|Submitted by john on Mon, 12/08/2008 - 22:40|
Well, if you're looking for an epic Star-Empires-like game involving space combat, political maneuvering, resource management, and technology advancements, here it is. Twilight Imperium (TI) from Fantasy Flight Games is the mega experience you're looking for.
The third edition of TI comes in a huge box and has as more fiddly bits than a jigsaw puzzle. Up to six players control alien empires that compete with each other for victory points on a random map of star systems. Victory points are claimed by achieving both public goals and secret objectives, and each alien race has its own special powers that allow it to break the rules in their own way. In order to claim the victory points players must fight space battles with one another, establish trade agreements, upgrade their technologies, agree on galactic politics, and manage their planetary resources effectively. Not surprisingly, TI takes a while to play. We recently played a five-player game in just under six hours, and that's with everyone already knowing the rules.
Each game turn is divided into three phases. During the Strategy Phase, each player selects one of eights strategy cards, each of which gives its owner a special power and also allows the other players to perform a secondary action. Strategy cards must be activated at some point during the turn, but knowing when to activate a particular card can be crucial, since players must often choose between spending resources now to get the secondary benefit of the card and saving those resources for actions later in the turn.
The Action Phase is where all the, well, action happens. Players "activate" star systems on the map and maneuver their fleets into various combat positions. There are nine different kinds of tactical units, from lowly ground forces to the devastating war suns, and players use these to conquer neighboring worlds. Combat is a simple matter of simultaneous dice rolls to score hits. The harder part is managing your fleet within the restrictions of the build and stacking rules. During this phase the strategy cards are activated, and players also have a chance to upgrade technologies, vote on political referenda, and establish trade agreements with one another.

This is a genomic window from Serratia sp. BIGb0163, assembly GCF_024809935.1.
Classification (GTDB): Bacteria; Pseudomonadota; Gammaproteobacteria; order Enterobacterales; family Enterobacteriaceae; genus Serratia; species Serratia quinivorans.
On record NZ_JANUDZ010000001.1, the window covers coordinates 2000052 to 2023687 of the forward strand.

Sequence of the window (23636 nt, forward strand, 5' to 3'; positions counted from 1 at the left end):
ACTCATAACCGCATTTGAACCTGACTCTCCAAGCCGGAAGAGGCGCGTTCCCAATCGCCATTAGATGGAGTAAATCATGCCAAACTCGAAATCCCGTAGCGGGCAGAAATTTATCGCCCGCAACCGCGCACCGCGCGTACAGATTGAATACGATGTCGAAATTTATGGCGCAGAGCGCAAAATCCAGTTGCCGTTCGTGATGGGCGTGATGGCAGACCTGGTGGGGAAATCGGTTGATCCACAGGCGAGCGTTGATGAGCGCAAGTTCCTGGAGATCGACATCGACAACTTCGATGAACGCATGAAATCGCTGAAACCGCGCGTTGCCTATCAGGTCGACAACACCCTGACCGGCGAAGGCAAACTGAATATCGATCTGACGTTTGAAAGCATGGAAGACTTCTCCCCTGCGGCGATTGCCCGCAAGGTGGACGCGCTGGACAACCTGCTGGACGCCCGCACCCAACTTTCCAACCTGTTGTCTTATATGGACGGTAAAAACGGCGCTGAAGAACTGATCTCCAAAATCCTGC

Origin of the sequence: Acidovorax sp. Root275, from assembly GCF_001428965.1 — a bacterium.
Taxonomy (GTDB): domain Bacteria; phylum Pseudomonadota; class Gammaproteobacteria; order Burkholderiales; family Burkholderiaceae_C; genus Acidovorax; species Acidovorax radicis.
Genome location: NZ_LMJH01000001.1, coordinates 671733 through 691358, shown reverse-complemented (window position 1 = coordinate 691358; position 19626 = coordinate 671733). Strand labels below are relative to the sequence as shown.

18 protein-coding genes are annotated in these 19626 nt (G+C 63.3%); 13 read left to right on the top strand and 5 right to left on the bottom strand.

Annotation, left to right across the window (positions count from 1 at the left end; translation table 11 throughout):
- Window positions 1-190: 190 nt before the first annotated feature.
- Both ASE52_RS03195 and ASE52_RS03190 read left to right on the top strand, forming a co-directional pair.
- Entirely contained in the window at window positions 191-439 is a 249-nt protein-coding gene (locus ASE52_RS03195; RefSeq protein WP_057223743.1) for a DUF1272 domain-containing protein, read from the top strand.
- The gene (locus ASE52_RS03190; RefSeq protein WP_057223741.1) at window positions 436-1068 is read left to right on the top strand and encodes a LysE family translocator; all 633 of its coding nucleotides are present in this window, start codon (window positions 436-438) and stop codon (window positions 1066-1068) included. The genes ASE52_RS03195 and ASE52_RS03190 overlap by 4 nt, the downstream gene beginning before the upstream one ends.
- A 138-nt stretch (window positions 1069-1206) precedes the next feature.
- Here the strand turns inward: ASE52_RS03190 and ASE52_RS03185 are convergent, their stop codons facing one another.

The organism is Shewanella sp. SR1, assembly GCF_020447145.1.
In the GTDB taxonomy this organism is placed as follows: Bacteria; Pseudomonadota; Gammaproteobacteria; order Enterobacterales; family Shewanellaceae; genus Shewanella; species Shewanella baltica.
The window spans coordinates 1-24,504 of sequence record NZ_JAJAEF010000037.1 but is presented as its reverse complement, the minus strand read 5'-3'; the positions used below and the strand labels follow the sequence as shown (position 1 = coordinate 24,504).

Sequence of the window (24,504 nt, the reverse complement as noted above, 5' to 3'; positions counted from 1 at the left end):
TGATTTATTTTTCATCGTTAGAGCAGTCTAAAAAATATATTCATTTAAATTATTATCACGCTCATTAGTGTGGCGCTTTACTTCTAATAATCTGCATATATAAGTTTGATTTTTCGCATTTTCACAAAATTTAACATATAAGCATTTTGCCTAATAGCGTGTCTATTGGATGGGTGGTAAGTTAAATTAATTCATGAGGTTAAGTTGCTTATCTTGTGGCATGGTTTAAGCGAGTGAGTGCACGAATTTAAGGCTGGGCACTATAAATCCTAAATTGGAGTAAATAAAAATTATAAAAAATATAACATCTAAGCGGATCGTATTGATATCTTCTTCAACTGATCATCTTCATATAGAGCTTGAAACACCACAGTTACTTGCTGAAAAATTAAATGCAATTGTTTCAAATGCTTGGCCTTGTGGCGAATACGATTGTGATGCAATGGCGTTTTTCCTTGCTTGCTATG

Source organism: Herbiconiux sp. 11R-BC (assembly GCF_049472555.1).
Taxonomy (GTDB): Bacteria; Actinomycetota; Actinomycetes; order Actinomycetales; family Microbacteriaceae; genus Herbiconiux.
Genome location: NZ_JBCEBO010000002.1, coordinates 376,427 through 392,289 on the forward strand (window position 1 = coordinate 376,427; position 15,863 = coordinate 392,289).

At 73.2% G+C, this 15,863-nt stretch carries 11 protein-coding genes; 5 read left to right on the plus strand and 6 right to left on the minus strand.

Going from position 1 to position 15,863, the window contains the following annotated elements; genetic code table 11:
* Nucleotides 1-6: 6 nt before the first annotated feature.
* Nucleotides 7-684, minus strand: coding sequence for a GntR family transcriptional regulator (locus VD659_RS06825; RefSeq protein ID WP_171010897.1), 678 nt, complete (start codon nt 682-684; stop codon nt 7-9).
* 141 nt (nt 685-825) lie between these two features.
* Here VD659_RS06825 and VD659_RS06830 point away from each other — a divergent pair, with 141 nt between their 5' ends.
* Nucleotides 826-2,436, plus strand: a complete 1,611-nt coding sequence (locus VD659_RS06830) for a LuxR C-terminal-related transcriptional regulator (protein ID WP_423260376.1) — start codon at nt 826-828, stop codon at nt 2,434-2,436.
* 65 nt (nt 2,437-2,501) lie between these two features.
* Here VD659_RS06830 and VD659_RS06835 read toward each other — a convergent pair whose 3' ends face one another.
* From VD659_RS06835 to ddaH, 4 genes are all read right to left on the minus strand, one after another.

Finally, the Status Phase allows players to claim victory points for the turn, repair damage ships, and so forth. Crucial in this phase is knowing how to allocate your control counters for the coming turn, since this allocation determines your maximum fleet size in one star system, as well as how many systems you can logistically manage.
As daunting as it sounds, TI is a ton of fun. There's plenty going on each turn for players to manage, and it's as important to watch your enemies' actions as well as your own. And as tempting as it is to get into a slug-a-thon space battle with your neighbor, it's important to keep your eyes on the victory point prizes. A savvy player can, for example, claim a world just long enough to fulfill a victory condition, then abandon it to his squabbling neighbors. The various strategy and action cards can be played at just the right time to overwhelm your opponent or thwart their plans to overwhelm you, so, like any good galactic emperor, one needs to stay flexible as the turn progresses. The game components for TI are all nice quality and look great spread out in galactic turmoil once the game gets going.
What's Not So Good
There is a lot of bookkeeping in the game, but to be fair, once you've played a few turns you get the hang of things. Most of the delays seem to stem from looking up some of the special conditions in the rules, which I think could be organized a bit better. I'd like to see everything about combat complete in one section, builds in another section, and so forth, rather than scattered throughout the rules as they are now. The plastic ships, while nice, are often too similar to distinguish at a glance, although, again you get used to it. I think my biggest complaint is with the Imperial strategy card, which gives its owner two victory points outright. This card is meant to act as a sort of timer for the game, but instead just feels clunky and artificially steers player actions around it. A common variant is to reduce the value of this card to one VP, but I think the game would be better served if it was replaced altogether with a more interactive card.
A word of warning: don't try TI with casual players or without sufficient time. And never, never try to teach new players all at once with the eight-player expansion unless you want something like this on your dining room table for an entire day: